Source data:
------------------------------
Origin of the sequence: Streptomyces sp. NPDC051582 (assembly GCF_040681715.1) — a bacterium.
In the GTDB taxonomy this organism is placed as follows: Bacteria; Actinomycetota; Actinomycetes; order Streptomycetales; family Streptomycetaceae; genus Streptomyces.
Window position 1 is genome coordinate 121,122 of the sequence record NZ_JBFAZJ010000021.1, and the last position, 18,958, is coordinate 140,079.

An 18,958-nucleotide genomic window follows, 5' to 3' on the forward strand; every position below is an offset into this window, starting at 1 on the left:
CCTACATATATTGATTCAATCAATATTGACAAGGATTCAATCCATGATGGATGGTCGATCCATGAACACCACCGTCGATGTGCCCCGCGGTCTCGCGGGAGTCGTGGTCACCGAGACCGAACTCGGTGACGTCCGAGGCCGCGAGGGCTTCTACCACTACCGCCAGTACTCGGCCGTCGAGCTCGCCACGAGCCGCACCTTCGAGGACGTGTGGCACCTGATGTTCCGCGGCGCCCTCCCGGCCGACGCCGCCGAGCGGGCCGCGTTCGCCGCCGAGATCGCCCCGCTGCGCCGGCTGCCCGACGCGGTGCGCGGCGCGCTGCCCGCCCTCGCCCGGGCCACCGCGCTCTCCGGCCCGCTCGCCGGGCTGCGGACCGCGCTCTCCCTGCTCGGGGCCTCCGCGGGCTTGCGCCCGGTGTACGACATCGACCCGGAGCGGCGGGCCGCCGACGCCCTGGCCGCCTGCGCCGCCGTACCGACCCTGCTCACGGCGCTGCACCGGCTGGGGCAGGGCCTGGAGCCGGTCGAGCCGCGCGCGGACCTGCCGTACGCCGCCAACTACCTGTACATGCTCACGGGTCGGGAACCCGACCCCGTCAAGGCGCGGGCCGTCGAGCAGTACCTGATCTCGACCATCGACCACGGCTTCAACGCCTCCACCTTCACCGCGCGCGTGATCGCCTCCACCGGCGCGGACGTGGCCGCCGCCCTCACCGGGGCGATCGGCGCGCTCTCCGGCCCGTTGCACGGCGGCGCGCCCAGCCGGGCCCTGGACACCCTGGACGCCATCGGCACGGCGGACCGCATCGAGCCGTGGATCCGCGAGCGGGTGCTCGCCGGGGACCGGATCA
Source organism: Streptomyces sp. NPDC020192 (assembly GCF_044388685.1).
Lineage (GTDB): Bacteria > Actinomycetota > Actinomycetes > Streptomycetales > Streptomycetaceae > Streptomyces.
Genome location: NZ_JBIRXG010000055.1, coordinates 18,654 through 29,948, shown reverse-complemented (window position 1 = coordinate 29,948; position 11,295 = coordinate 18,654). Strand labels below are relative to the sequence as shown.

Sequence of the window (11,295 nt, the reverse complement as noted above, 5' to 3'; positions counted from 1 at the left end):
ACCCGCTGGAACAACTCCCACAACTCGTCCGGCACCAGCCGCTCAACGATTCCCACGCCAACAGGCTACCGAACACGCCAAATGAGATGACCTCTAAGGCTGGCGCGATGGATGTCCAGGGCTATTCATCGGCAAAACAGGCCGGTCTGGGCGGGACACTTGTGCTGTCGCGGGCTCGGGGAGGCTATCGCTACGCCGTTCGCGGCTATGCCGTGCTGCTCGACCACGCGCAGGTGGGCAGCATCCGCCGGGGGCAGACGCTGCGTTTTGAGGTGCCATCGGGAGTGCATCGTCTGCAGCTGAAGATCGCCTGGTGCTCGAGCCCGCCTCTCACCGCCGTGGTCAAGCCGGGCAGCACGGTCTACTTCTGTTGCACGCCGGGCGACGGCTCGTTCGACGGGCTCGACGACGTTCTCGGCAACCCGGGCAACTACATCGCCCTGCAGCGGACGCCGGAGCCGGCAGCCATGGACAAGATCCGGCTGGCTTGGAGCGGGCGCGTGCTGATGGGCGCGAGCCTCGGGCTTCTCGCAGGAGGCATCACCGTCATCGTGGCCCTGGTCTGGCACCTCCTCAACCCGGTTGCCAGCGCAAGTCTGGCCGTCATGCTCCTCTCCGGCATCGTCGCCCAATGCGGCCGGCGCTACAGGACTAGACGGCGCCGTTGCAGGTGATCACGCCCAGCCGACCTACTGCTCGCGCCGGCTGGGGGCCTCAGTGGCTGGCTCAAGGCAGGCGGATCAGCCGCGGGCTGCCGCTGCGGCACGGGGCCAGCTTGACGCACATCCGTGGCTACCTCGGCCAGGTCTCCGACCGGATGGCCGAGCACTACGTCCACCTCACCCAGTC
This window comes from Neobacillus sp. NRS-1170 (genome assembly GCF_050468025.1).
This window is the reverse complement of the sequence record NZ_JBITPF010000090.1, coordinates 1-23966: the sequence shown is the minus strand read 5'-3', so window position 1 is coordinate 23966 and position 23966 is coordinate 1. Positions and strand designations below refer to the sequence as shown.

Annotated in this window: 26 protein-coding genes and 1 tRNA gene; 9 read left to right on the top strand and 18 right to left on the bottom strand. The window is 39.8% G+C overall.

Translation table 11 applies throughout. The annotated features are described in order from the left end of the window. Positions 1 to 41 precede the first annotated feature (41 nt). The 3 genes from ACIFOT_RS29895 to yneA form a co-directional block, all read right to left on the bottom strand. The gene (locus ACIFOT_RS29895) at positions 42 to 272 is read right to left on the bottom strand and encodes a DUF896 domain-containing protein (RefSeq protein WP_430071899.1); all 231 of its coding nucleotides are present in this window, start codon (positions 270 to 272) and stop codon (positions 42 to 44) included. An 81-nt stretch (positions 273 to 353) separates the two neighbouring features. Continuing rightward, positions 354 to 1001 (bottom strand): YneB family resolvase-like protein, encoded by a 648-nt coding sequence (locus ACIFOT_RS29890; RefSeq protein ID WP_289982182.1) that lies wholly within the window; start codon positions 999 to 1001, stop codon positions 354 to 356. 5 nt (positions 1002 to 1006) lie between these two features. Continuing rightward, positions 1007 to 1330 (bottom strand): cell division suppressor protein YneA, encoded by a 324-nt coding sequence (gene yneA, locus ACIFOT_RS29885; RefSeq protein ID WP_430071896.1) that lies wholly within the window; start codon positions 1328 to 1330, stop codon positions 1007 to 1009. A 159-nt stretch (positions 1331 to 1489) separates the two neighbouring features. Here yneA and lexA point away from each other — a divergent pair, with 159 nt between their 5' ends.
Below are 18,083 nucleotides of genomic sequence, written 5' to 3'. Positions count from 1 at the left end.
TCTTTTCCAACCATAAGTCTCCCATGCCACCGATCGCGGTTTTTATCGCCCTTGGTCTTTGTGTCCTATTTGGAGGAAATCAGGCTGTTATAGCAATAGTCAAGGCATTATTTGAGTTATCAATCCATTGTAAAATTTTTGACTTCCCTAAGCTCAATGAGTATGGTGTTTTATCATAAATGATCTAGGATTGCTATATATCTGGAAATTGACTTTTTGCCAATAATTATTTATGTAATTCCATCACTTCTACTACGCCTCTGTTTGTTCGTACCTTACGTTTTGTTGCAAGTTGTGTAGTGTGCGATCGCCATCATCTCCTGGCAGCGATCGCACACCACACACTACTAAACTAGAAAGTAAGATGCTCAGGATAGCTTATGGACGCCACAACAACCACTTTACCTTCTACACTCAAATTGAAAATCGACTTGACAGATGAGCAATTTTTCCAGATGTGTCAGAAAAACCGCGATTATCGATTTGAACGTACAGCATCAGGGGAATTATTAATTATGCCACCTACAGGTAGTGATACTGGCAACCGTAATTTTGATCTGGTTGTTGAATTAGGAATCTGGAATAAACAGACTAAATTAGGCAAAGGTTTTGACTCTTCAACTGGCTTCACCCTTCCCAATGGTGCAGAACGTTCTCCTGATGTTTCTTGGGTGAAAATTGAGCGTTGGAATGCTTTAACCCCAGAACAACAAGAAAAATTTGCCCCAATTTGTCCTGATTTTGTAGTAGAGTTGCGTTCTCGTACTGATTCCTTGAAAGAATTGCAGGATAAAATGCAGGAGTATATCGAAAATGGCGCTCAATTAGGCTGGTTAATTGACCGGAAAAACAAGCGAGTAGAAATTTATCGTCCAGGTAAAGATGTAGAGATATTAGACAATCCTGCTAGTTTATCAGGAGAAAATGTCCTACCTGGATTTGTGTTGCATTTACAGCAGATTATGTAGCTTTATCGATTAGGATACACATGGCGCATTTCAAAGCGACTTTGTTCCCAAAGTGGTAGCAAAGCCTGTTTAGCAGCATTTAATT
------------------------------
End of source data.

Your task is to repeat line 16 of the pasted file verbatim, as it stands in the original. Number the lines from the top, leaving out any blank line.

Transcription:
TCTTTTCCAACCATAAGTCTCCCATGCCACCGATCGCGGTTTTTATCGCCCTTGGTCTTTGTGTCCTATTTGGAGGAAATCAGGCTGTTATAGCAATAGTCAAGGCATTATTTGAGTTATCAATCCATTGTAAAATTTTTGACTTCCCTAAGCTCAATGAGTATGGTGTTTTATCATAAATGATCTAGGATTGCTATATATCTGGAAATTGACTTTTTGCCAATAATTATTTATGTAATTCCATCACTTCTACTACGCCTCTGTTTGTTCGTACCTTACGTTTTGTTGCAAGTTGTGTAGTGTGCGATCGCCATCATCTCCTGGCAGCGATCGCACACCACACACTACTAAACTAGAAAGTAAGATGCTCAGGATAGCTTATGGACGCCACAACAACCACTTTACCTTCTACACTCAAATTGAAAATCGACTTGACAGATGAGCAATTTTTCCAGATGTGTCAGAAAAACCGCGATTATCGATTTGAACGTACAGCATCAGGGGAATTATTAATTATGCCACCTACAGGTAGTGATACTGGCAACCGTAATTTTGATCTGGTTGTTGAATTAGGAATCTGGAATAAACAGACTAAATTAGGCAAAGGTTTTGACTCTTCAACTGGCTTCACCCTTCCCAATGGTGCAGAACGTTCTCCTGATGTTTCTTGGGTGAAAATTGAGCGTTGGAATGCTTTAACCCCAGAACAACAAGAAAAATTTGCCCCAATTTGTCCTGATTTTGTAGTAGAGTTGCGTTCTCGTACTGATTCCTTGAAAGAATTGCAGGATAAAATGCAGGAGTATATCGAAAATGGCGCTCAATTAGGCTGGTTAATTGACCGGAAAAACAAGCGAGTAGAAATTTATCGTCCAGGTAAAGATGTAGAGATATTAGACAATCCTGCTAGTTTATCAGGAGAAAATGTCCTACCTGGATTTGTGTTGCATTTACAGCAGATTATGTAGCTTTATCGATTAGGATACACATGGCGCATTTCAAAGCGACTTTGTTCCCAAAGTGGTAGCAAAGCCTGTTTAGCAGCATTTAATT